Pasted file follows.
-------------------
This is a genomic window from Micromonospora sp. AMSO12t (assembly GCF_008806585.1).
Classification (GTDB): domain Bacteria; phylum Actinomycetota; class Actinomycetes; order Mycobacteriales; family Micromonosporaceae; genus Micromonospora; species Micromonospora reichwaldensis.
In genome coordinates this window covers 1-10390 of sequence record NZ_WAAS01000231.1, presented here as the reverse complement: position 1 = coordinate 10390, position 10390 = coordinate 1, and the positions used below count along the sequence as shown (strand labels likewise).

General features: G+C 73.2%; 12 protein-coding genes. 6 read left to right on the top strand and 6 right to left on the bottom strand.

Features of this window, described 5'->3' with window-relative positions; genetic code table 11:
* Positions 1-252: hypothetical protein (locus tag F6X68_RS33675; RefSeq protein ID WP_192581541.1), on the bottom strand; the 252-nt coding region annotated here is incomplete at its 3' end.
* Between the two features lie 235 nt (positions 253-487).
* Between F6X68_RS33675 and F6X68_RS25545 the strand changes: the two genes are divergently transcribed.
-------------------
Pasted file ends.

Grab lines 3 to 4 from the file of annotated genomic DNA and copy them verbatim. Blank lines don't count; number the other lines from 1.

In genome coordinates this window covers 1-10390 of sequence record NZ_WAAS01000231.1, presented here as the reverse complement: position 1 = coordinate 10390, position 10390 = coordinate 1, and the positions used below count along the sequence as shown (strand labels likewise).

General features: G+C 73.2%; 12 protein-coding genes. 6 read left to right on the top strand and 6 right to left on the bottom strand.